Diageo Targets Double-Digit Sales Growth In China- Interview


LONDON (Dow Jones)--Diageo PLC (DGE.LN), the world's biggest liquor maker by revenue, said it's targeting double-digit sales growth in China, as the maker of Johnnie Walker scotch whisky focuses on the luxury end of the fast-growing spirits market.

Gilbert Ghostine, president of Asia Pacific operations, also said the group is open to further acquisitions of local makers of baijiu, a white spirit distilled from sorghum, wheat or rice, which is a much larger and lucrative market.

Speaking to Dow Jones Newswires in an interview, Ghostine added China's consumer boom looks set for the long term, even as economists and investors worry the country's economic growth is slowing amid pressures on exports, house prices slumps and rising inflation.

China's gross domestic product grew 9.6% in the first half of 2011, compared with growth of 10.3% in 2010, according to Euromonitor International.

The London, U.K.-based company last week posed a rise in first-half operating profit, driven by volume gains across Africa, Asia Pacific and Latin America.

It expects those regions, with rising adult and middle-class populations, to contribute half of its global sales in the medium term as thirst for premium spirits accelerates. In China alone, the company says 20 million consumers reach legal drinking age each year.

As well as gaining market share in baijiu, Diageo is focused on increasing Chinese purchases of international spirits, which so far make up just 2% of revenue from domestic alcohol consumption.

In the second half of 2011, Diageo's overall sales in Greater China, which includes Taiwan and Hong Kong, jumped 20%. In the same period last year, sales rose only 2%, hit by a spirits price war and trading in spirits from non-official sources.

"I see no reason why we won't be able to grow our business double-digit in China," Ghostine said.

Diageo, which owns 34% of French luxury goods firm LVMH Moet Hennessy Louis Vuitton SA's (LVMUY) drinks unit, is pushing its luxury scotch brands like Windsor and The Singleton to both grab share away from cognac and brandy, which are popular in China, as well as take a bigger slice of the whisky market from rival Pernod Ricard SA's (RI.FR) Chivas Regal and Royal Salute brands.

"We have invested behind super-deluxe [scotch] in China over the last two years and it's yielding very good results," Ghostine said. Sales of the group's super-deluxe scotch increased over 40% over the last six quarters, he said, which is "consistent growth".

Diageo is targeting the super-rich through initiatives like Shanghai's four-floor Johnnie Walker 'embassy', a bar and whisky museum where full access is by invitation only.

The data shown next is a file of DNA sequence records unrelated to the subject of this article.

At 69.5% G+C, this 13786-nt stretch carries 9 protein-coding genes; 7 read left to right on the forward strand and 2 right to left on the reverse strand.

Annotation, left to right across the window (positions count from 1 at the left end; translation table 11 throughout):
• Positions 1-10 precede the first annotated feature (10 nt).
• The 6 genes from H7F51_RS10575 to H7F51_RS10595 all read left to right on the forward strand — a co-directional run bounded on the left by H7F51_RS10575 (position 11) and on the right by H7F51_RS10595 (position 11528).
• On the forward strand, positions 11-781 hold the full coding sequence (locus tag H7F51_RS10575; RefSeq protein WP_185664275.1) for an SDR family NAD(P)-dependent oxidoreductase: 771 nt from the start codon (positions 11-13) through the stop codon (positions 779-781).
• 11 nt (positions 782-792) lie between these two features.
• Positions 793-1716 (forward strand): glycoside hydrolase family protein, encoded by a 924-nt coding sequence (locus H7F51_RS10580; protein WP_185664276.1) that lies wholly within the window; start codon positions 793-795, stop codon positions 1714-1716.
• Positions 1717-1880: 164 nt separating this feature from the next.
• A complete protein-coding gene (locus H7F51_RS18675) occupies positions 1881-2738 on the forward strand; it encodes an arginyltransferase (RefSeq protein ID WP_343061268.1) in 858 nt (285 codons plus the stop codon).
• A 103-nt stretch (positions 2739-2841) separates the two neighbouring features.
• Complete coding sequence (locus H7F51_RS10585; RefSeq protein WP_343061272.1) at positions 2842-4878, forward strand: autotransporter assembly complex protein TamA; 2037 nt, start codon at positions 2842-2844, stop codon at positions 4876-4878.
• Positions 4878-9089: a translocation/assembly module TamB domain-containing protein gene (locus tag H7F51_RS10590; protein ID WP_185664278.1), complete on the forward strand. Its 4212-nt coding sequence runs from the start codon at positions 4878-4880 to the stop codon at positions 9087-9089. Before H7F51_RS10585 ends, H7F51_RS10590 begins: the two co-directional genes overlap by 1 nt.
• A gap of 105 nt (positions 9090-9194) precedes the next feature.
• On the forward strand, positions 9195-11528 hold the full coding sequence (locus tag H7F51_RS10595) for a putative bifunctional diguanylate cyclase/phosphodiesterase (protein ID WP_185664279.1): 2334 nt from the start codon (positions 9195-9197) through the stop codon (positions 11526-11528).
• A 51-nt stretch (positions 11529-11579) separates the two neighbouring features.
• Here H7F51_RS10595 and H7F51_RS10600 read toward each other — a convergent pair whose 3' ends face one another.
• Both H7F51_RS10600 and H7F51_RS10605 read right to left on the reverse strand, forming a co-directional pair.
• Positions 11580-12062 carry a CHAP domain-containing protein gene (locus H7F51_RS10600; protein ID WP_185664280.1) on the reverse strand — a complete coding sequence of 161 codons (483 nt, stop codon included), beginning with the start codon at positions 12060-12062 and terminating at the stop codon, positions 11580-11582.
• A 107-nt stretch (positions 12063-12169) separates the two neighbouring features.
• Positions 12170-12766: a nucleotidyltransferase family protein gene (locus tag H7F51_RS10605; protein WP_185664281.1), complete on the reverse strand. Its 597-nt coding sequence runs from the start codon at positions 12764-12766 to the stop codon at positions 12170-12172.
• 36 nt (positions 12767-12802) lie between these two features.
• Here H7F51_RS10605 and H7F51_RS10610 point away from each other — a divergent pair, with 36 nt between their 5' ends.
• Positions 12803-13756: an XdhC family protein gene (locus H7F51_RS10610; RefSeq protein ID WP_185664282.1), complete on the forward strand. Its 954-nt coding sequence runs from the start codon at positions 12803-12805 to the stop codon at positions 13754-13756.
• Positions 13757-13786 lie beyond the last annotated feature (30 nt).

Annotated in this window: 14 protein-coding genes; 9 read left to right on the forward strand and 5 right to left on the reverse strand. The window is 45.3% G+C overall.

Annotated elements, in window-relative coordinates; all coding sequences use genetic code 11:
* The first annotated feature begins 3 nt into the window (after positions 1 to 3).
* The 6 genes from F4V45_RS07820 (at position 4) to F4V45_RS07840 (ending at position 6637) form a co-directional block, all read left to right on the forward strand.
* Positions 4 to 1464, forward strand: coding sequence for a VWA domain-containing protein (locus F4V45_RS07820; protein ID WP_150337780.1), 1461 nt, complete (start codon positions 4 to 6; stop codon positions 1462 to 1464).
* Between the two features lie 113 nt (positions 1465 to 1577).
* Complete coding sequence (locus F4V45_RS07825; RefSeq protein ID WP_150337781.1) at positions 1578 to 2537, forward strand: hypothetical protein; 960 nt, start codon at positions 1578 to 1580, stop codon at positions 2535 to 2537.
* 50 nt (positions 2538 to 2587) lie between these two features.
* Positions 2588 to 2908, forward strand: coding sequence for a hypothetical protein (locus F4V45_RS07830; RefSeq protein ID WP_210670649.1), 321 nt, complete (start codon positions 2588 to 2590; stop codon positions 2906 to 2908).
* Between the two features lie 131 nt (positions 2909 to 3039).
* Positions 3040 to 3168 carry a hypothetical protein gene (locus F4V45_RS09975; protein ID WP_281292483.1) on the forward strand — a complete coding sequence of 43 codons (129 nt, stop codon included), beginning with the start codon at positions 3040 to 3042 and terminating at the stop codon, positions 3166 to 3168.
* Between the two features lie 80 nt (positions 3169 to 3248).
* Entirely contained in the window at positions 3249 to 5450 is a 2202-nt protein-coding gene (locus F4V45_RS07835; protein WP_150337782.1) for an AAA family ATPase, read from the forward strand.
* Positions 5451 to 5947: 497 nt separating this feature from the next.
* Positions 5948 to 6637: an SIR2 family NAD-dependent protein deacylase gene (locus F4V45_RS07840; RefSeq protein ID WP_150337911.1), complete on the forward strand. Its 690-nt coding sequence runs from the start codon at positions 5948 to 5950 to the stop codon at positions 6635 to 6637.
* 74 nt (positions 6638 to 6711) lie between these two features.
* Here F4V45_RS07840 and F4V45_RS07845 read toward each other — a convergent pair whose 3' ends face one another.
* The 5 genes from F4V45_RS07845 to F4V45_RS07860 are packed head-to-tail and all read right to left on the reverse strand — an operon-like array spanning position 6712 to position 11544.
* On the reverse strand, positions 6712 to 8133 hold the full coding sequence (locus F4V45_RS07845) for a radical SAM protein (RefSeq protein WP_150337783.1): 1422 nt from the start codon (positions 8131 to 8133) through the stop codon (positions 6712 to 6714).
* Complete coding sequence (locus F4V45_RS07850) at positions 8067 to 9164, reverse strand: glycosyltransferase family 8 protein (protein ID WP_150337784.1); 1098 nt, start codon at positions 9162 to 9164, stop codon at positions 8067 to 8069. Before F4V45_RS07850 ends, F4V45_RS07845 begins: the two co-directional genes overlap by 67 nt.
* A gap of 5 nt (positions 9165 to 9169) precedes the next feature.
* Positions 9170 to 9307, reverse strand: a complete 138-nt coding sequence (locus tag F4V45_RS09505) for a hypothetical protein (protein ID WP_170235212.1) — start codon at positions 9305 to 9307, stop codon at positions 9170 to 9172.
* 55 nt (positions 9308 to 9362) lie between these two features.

But 50% of alcohol consumption revenue is spent on baijiu, Ghostine noted.

Sales of economy baijiu increased by 7% in 2011, while super-premium baijiu saw more dynamic growth of 13%, according to Euromonitor data. Europe's drinks giants are now fighting to break the market for China's national spirit.

"If there are opportunities, we could look at them in an open mind. [For] any potential acquisitions that we might consider in baijiu, we want to do it with our partners through the Shui Jing Fang vehicle that we have."

In June last year, Diageo became the largest single shareholder in premium baijiu producer Shui Jing Fang--listed in Shanghai as Sichuan Swellfun Co. Ltd. (600779.SH)--after it raised its stake in Sichuan Chendu Quanxing Group Company Ltd to 53%.

Ghostine is confident Chinese regulators will approve Diageo's proposed bid for full equity control of Shui Jing Fang. The deal could cost just over 6 billion yuan ($953 million).

"If there is one thing I learned in China [it's] patience," the executive said. "We are in baijiu because it's a very important and strategic category in China. We are committed to grow [Shui Jing Fang] in China and internationally," he said.

International sales of Shui Jing Fang are "growing strongly," boosted by sales points in 40 airports globally and the growing numbers of Chinese tourists, expected to number 150 million by 2015, up from 57 million last year.

Ghostine said the Chinese consumer economy remains robust, with no signs of a slowdown. "Consumer demand [for] our brands is still going very strong," he said.

Ghostine also said while further flexibility of the yuan, seen as key to increasing global trade and investment, would lead to "accelerated growth" in China, the current valuation isn't hampering Diageo's business.

In any event, Ghostine said the growth seen today in China is "good enough". "Any European country will dream of such growth prospects," he said.

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